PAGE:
Hamilton Herald Masthead


Front Page - Friday, December 26, 2014

Bringing new comfort to an old couch

Do It Yourself

April Sherrill

The other day I was driving and as I passed my father’s home I noticed him working out in the garage. I ran a quick errand I needed to complete and went back after to see how he was doing. 

For some reason the project to me seemed brilliant and cost effective, yet, I had never thought of it. He needed to replace the bottom couch cushions on his couch since they had no firmness or comfort left; instead they just left an imprint on something that use to be firm and comfortable. 

As many times as I have removed my couch cushions, never had I thought about how easy it would be to make new cushion inserts. He purchased a long piece of foam around 86 inches in length, 27 inches wide, by 6 inches in depth. This will cost approximately $40 to $80 dollars depending on size and place of purchase. 

In addition, a can of Camie #313 Fast Tack Upholstery Spray is needed. One can of this is enough to do around 3 to 6 cushions. Camie #313 forms flexible bonds, is translucent, and has a fast tack for fabric bonding. One can costs around $10.

The last item you will need is cotton batting. The batting used was around 27 inches wide, 12 yards long, and 2 inches thick. The roll of batting will cost $20 to $30 and will cover the entire piece of foam except one of the ends. 

The easiest way for me to achieve the same measurement and shape of the original cushions was to simply lay one of the originals on the new foam and make an outline with an ink pen.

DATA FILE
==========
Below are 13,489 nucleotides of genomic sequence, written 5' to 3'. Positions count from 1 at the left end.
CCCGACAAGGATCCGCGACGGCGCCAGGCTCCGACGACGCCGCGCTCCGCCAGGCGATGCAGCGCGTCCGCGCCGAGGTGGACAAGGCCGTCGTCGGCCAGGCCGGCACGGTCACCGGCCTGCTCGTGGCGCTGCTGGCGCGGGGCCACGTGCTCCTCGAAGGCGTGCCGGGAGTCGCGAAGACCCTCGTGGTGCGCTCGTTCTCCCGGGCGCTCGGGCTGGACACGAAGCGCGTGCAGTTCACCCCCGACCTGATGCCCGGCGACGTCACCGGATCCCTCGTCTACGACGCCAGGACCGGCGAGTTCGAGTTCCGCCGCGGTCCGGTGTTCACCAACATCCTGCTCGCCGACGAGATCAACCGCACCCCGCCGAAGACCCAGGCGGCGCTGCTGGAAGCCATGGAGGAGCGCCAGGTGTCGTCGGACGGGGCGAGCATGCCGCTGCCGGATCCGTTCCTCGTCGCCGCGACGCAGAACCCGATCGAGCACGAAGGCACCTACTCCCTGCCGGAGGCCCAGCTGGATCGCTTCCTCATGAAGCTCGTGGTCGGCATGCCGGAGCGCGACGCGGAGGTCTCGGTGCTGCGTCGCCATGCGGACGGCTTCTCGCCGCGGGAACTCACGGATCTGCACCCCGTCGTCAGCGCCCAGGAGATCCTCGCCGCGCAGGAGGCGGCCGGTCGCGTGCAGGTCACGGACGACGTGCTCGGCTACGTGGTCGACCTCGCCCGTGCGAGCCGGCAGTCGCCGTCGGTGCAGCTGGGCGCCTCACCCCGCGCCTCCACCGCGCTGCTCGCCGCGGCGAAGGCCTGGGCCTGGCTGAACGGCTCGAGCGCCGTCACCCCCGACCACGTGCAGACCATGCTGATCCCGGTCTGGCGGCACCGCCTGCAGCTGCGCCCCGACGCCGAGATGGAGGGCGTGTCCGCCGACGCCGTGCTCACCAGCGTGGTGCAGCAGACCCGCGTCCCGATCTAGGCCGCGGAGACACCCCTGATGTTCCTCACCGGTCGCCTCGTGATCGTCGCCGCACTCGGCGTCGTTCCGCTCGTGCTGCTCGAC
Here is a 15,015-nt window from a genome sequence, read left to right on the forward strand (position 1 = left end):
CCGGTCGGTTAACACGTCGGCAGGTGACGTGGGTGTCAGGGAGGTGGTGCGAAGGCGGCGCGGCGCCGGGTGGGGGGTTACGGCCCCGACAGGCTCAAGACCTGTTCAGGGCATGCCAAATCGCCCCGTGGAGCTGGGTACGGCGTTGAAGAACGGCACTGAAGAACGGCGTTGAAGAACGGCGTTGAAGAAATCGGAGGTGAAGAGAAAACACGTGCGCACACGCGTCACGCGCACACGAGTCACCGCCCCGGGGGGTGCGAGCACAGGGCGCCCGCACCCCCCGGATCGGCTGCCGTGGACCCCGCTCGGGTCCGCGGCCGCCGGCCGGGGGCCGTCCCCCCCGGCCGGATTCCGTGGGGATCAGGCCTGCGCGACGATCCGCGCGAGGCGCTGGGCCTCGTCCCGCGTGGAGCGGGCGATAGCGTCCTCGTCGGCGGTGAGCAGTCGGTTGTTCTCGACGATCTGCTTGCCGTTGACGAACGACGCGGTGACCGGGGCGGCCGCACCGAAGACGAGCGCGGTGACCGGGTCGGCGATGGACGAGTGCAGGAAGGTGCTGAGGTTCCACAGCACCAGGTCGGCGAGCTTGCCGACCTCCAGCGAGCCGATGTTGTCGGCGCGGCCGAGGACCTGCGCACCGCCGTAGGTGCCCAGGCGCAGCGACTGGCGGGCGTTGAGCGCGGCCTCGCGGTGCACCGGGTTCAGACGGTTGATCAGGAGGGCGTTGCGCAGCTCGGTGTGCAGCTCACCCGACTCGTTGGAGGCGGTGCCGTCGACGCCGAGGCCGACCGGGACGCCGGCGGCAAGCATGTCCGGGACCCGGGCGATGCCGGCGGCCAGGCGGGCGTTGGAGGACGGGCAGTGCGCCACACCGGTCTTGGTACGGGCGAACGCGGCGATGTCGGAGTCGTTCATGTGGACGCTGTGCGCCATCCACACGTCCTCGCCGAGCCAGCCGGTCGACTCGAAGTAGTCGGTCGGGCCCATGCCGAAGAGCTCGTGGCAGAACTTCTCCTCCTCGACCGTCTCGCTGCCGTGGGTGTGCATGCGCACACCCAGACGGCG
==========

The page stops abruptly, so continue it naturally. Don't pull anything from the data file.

Next, you will need a serrated knife of some kind; a bread knife, a saw or whatever you might have of this nature will work. An electric knife also works great for this project. Carefully cut out the foam along the outline you created. Make sure, while doing this, you keep the blade straight up and down to create even edges, contours and cutouts. 

Once the foam piece has been cut to size you will need to trim a piece of the batting to fit around the cushion, leaving the back end (the cover zipper end) without batting. Using the can of glue, spray one side of the cushion very well, and let it sit for about a minute and a half. Afterwards, apply the batting to the tacky glue, pressing firmly to assure adhesion. Repeat with the rest of the cushions. 

Afterwards, for around $100 you will have all-new couch cushions that will make your couch feel brand new.

We have gone through about four couches since we lived in our home (don’t judge, we have 3 small children) so I wish I had thought of this before. It is much cheaper than a new couch, and after all the jumping mine endure, they never look quite right after about a year. Kids will be kids only once, however now your cushions can keep up with the herd that plops on them! Put the cushion covers back on and enjoy!

Feel free to email me you have any further questions or suggestions on this project. 

April Sherrill is a staff writer for the Hamilton County Herald. Contact her at april@dailydata.com.